Traumatic insemination, also known as hypodermic insemination, is the mating practice in some species of invertebrates in which the male pierces the female's abdomen with his penis and injects his sperm through the wound into her abdominal cavity (hemocoel). The sperm diffuse through the female's hemolymph, reaching the ovaries and resulting in fertilization. The process is detrimental to the female's health. It creates an open wound which impairs the female until it heals, and is susceptible to infection. The injection of sperm and ejaculatory fluids into the hemocoel can also trigger an immune reaction in the female. Bed bugs, which reproduce solely by traumatic insemination, have evolved a pair of sperm-receptacles, known as the spermalege. It has been suggested that the spermalege reduces the direct damage to the female bed bug during traumatic insemination. However, statistical experiments showed no conclusive evidence for that hypothesis; hygienic protection against bacterias being the preferred explanation for that organ.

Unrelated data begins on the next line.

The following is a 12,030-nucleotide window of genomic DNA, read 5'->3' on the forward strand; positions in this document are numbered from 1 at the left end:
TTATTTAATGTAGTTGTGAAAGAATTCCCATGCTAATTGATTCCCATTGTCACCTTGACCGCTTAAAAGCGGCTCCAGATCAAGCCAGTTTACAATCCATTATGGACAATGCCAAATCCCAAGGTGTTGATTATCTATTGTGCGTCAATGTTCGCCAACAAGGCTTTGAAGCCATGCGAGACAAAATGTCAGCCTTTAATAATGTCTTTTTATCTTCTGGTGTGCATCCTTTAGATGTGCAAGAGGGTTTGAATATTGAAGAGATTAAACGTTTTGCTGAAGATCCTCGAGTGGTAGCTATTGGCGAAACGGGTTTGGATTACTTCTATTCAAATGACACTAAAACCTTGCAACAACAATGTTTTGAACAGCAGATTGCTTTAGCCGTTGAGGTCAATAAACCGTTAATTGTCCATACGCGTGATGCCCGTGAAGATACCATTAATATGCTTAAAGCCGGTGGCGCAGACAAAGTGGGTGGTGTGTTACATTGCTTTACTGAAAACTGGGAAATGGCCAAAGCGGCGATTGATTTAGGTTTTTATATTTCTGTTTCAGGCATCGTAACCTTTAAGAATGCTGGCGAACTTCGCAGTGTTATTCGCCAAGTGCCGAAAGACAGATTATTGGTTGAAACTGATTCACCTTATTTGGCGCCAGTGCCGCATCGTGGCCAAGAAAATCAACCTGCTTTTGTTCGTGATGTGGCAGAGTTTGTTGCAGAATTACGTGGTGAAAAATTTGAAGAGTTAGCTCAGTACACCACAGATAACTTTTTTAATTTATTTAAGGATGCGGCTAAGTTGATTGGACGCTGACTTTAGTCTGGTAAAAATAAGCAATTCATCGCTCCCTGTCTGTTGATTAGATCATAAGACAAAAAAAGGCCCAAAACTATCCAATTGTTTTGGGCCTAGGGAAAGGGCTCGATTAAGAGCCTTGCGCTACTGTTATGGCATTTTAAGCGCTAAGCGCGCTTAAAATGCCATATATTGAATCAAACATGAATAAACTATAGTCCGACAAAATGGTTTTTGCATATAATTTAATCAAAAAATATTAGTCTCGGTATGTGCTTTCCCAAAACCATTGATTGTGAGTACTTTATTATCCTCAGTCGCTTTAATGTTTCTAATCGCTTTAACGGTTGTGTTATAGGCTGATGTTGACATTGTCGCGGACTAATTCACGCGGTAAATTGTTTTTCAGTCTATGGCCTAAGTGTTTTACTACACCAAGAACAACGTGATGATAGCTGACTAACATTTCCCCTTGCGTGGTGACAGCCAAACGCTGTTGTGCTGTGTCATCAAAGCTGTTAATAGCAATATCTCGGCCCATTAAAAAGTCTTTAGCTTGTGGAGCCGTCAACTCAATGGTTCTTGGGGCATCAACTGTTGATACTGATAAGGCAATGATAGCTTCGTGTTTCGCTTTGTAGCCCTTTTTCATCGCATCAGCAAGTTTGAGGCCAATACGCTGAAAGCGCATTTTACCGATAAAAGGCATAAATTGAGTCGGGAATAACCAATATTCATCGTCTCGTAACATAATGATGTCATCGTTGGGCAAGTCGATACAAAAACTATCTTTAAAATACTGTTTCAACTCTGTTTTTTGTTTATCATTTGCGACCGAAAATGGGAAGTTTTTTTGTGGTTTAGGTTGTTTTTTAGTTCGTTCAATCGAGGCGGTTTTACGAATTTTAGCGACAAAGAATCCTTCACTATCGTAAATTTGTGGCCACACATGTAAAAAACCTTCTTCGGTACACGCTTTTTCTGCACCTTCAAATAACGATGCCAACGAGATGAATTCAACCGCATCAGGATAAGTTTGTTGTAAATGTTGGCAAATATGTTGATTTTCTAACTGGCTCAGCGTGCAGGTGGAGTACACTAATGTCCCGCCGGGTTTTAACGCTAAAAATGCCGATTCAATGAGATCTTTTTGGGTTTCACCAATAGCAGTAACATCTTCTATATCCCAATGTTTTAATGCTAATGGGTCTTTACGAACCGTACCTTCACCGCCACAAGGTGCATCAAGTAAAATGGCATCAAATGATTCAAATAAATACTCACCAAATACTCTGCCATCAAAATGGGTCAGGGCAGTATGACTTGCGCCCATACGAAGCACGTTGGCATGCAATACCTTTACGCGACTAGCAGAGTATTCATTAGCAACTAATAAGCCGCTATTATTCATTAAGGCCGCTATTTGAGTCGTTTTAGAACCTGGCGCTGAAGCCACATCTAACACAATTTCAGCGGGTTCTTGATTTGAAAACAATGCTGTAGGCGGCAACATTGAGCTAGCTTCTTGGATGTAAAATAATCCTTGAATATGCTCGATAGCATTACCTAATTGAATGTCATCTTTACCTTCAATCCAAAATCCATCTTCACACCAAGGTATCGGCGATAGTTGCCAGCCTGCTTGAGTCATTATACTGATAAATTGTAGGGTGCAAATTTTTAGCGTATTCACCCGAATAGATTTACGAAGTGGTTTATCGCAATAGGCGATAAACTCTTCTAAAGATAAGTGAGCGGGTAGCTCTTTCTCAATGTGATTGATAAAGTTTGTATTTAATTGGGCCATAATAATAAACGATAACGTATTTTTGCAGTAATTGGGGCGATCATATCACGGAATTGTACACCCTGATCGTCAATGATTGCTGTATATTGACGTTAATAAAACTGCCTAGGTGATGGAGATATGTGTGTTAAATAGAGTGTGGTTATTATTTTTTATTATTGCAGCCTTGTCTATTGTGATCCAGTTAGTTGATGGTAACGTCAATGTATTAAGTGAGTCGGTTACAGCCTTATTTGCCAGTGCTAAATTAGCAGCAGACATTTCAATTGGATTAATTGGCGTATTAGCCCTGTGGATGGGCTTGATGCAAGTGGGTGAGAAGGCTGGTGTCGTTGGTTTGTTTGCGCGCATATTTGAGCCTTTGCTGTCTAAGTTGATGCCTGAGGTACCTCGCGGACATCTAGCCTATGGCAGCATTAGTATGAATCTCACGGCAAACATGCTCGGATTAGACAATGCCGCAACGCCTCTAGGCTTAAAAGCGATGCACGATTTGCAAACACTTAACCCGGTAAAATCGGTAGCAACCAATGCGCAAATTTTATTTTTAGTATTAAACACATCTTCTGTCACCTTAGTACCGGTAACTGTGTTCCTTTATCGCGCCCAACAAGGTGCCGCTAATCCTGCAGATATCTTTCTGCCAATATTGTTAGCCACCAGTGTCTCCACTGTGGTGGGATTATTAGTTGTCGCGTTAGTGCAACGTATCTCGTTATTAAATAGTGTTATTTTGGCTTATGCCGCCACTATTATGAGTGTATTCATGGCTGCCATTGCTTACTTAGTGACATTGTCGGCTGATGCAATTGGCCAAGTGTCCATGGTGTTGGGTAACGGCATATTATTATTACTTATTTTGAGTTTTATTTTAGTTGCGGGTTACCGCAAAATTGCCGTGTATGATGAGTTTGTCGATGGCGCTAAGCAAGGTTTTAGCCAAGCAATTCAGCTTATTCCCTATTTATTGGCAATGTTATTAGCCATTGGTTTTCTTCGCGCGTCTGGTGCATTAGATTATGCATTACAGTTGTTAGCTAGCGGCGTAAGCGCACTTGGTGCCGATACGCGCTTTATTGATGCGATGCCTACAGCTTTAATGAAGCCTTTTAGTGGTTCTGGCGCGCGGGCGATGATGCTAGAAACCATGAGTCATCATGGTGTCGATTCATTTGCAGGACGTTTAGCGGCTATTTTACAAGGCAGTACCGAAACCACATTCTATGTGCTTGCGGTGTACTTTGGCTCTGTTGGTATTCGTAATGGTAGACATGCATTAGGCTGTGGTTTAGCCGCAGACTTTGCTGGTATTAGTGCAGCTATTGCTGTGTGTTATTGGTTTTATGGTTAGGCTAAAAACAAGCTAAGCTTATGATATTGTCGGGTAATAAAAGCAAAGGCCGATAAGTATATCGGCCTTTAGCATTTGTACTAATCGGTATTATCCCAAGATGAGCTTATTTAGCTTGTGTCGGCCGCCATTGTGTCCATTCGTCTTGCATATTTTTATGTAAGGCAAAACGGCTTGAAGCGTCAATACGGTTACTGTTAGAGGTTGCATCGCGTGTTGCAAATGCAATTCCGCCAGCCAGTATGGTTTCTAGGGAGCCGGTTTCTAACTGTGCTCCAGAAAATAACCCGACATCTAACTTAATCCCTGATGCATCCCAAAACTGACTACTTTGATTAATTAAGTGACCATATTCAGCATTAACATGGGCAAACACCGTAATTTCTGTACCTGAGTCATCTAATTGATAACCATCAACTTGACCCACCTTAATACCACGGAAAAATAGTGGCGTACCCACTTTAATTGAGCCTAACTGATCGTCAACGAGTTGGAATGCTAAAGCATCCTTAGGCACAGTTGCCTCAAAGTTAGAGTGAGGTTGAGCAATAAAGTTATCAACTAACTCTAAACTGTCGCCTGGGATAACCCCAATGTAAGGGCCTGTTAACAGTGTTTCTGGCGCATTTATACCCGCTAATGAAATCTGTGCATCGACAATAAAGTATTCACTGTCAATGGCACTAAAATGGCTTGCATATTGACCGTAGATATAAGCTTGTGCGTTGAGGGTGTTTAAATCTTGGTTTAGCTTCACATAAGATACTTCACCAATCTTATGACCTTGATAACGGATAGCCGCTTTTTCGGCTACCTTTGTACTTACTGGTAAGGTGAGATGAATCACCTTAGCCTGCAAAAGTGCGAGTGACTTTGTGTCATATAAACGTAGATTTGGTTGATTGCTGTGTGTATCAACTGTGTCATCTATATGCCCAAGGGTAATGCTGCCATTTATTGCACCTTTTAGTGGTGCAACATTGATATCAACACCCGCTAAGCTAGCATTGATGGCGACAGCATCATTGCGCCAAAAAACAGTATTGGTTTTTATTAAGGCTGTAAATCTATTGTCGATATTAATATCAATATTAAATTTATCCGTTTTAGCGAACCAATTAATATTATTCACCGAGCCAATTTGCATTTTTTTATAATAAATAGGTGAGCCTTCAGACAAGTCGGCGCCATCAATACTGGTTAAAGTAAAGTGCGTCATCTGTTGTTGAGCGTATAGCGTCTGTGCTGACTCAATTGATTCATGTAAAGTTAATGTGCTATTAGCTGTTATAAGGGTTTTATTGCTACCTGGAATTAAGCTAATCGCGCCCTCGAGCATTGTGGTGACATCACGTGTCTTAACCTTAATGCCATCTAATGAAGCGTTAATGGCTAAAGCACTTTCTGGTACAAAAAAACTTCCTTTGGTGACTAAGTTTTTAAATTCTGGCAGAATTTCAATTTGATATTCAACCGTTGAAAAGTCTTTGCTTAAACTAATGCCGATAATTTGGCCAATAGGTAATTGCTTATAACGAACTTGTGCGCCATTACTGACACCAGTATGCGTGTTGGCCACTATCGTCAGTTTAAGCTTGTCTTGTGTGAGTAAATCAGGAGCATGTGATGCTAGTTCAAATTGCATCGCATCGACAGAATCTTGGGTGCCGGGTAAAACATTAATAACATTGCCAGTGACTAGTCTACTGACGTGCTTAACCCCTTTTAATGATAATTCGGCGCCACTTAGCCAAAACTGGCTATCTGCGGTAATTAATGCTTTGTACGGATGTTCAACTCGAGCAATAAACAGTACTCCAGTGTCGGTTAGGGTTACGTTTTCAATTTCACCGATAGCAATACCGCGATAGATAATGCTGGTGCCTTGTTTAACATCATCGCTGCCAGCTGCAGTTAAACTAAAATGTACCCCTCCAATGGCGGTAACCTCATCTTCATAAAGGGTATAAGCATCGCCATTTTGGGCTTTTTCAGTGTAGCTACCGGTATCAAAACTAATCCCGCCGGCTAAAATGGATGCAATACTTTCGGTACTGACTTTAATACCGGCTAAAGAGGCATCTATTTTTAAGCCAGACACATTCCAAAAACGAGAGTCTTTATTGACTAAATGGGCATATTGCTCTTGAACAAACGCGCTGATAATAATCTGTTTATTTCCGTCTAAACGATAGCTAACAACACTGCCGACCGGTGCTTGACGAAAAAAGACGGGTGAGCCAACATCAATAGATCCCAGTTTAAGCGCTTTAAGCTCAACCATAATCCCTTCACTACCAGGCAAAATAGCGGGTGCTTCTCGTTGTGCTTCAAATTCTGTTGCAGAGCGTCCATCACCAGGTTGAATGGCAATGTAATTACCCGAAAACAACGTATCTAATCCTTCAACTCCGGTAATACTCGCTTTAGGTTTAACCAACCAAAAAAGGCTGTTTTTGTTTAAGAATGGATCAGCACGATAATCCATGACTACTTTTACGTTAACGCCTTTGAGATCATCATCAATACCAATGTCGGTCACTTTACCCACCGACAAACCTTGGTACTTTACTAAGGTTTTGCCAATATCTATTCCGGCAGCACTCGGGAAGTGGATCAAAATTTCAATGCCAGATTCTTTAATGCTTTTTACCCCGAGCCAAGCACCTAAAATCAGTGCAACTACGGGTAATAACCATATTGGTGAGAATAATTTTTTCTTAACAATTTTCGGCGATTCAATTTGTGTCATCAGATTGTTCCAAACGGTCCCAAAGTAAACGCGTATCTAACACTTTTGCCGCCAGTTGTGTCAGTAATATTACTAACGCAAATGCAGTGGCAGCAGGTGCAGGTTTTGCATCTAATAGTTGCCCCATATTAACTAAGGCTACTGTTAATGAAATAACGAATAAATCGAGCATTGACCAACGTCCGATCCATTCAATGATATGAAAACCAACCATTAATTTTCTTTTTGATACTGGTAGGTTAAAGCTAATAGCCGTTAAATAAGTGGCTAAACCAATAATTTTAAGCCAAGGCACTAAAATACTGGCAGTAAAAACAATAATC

The evolutionary origins of traumatic insemination are disputed. Although it evolved independently in many invertebrate species, traumatic insemination is most highly adapted and thoroughly studied in bed bugs, particularly Cimex lectularius. Traumatic insemination is not limited to male-female couplings, or even couplings of the same species. Both homosexual and inter-species traumatic inseminations have been observed.
Read more about Traumatic Insemination: Mechanics, Evolutionary Adaptation, Health Repercussions, Bed Bug Adaptation, Use in The Animal Kingdom, Homosexual Traumatic Insemination, Interspecies Traumatic Insemination, Similar Mating Practices, See Also
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